Just as in the Delta 5 case, post-trial polling of the jurors in this case immediately revealed the error of the judge’s rulings. Members of the jury told Ward that in deliberations they had sought, but failed to find, a legal way to acquit him — precisely the purpose of the necessity defense. Like the Delta 5 jurors, they had learned a great deal about climate change and intended to take action to address it — precisely the purpose of courtroom activism.
These two cases clearly demonstrate that judges in necessity cases are ruling incorrectly when they assume that the defense’s elements cannot be met because reasonable jurors would not accept them. That judgment is incorrect as a factual matter. Going forward, advocates must press judges to be more honest in their necessity assessments, and judges in turn must consult the evidence from past cases to see that climate necessity defenses are not the fanciful exercises they imagine them to be — they’re accurate portrayals of what many Americans feel about the seriousness of the climate crisis.
(The only case in which a jury has been allowed to consider the climate necessity case came in Britain in 2008. The jury acquitted the protester-defendants).
Just as importantly, courts need to stop suppressing the political role of juries in the criminal process. Juries have a right to hear and defendants have a right to have heard the ultimate questions in these activist trials, no matter whether those questions are politically rife. Judges must stop making arbitrary rulings to avoid testimony or deliberation on controversial topics. By preventing juries from making judgments on difficult political propositions, judges are deciding those questions themselves — a slap in the face of the legal system’s democratic ideals. Even if juries are imperfect vessels of popular deliberation, they’re better barometers of public opinion than highly educated, professionally risk-averse jurists.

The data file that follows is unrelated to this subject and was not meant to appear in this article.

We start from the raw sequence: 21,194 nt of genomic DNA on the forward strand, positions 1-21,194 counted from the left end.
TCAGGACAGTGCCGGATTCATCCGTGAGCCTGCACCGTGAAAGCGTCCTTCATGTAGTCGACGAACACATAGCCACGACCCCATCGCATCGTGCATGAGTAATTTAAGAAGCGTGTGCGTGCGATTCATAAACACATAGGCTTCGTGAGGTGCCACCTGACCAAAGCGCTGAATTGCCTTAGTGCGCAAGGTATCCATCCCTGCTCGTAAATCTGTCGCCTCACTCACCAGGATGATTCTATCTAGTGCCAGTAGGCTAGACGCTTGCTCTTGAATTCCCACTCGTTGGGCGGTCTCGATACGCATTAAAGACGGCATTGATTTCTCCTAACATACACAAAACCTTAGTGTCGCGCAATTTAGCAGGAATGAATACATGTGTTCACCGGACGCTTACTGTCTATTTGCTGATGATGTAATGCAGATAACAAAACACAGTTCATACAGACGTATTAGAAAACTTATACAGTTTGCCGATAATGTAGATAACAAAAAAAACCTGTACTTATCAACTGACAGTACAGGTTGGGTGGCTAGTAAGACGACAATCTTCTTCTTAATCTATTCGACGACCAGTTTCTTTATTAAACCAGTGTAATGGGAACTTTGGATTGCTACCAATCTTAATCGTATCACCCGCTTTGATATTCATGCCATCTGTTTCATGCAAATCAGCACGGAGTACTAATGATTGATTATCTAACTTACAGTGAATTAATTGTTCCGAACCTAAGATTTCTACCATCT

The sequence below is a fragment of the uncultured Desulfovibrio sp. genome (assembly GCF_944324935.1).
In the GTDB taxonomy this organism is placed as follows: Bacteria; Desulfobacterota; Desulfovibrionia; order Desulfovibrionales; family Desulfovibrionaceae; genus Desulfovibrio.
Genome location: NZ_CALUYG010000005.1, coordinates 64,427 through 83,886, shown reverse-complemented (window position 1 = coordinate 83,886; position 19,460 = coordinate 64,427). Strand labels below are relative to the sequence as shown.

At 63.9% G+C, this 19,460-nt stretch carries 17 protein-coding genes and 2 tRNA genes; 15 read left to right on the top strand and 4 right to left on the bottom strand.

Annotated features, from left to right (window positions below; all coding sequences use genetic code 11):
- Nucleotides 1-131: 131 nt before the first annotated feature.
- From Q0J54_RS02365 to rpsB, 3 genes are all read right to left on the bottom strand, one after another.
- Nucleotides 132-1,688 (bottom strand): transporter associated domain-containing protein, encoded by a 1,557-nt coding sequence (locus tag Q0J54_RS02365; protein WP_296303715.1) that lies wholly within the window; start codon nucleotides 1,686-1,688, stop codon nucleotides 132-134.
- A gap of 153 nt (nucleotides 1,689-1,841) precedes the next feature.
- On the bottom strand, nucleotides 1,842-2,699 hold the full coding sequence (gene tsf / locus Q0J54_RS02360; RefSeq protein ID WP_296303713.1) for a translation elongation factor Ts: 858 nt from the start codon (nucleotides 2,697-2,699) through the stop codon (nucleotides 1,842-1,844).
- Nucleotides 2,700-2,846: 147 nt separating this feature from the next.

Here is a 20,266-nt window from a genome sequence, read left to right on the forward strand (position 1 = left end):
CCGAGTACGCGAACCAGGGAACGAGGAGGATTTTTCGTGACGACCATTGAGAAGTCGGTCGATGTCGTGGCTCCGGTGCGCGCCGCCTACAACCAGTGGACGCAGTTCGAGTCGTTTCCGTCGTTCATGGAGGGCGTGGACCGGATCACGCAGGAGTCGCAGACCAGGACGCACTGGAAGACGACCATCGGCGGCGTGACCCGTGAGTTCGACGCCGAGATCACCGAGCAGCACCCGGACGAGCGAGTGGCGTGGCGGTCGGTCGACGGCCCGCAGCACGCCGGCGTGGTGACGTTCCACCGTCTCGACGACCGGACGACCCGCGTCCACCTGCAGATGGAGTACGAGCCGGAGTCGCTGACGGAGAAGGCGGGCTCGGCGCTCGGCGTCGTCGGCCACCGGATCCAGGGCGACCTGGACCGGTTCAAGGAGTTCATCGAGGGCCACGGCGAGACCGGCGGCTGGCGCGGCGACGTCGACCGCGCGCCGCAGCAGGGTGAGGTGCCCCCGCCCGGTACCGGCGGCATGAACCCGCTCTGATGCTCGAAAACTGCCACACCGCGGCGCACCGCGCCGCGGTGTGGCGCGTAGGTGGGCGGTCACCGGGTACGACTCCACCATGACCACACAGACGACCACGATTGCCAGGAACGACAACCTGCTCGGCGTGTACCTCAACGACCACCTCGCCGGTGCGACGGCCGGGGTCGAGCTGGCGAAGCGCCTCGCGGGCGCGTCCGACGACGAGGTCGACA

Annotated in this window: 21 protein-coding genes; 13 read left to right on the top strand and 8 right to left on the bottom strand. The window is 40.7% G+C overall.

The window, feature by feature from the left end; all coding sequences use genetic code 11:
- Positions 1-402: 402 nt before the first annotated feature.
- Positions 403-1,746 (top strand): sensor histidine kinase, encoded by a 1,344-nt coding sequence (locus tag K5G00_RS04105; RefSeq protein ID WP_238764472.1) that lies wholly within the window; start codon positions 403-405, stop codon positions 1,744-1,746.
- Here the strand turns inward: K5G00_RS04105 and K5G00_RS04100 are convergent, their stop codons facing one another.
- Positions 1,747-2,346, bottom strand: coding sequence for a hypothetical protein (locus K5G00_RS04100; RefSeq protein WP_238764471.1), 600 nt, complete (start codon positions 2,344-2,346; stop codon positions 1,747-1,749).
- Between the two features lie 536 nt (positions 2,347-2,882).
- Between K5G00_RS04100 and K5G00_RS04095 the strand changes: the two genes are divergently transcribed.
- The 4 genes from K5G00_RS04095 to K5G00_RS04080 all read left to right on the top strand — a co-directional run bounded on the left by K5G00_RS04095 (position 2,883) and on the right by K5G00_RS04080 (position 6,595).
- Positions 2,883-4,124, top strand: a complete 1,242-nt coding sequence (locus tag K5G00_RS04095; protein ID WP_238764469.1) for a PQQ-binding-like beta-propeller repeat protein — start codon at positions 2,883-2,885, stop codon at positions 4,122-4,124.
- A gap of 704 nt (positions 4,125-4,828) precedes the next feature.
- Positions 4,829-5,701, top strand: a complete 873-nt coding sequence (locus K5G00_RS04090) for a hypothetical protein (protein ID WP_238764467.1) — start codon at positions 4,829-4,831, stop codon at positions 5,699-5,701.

As we see more activists taking their campaigns from the streets to the courts, it’s more important than ever that the jury system work. If criminal trials are prevented from acting as a venue for political debate, we will have lost yet another erstwhile civic forum to elite control.
Not all judges place themselves above the jury. In 2015, Alfred Goodwin, a judge on the federal Ninth Circuit, issued a clarion call to his fellow members of the bench to address climate change. Reviewing a history of climate change cases decided on technicalities and arcane doctrines, Goodwin wrote: “The current state of affairs . . . reveals a wholesale failure of the legal system to protect humanity from the collapse of finite natural resources by the uncontrolled pursuit of short-term profits. “
The legal system is a necessary, but by itself insufficient, part of our response to the climate crisis. And the way in which we address climate change is intimately related to how we tackle other social issues, many of which will also find their way to criminal courthouses as activists resort to civil disobedience. The stakes of these cases are simply too high for them to be decided by judges splitting hairs.
Let the juries back into the courtroom — and the let the activists stand in front of them, making their best case for the future.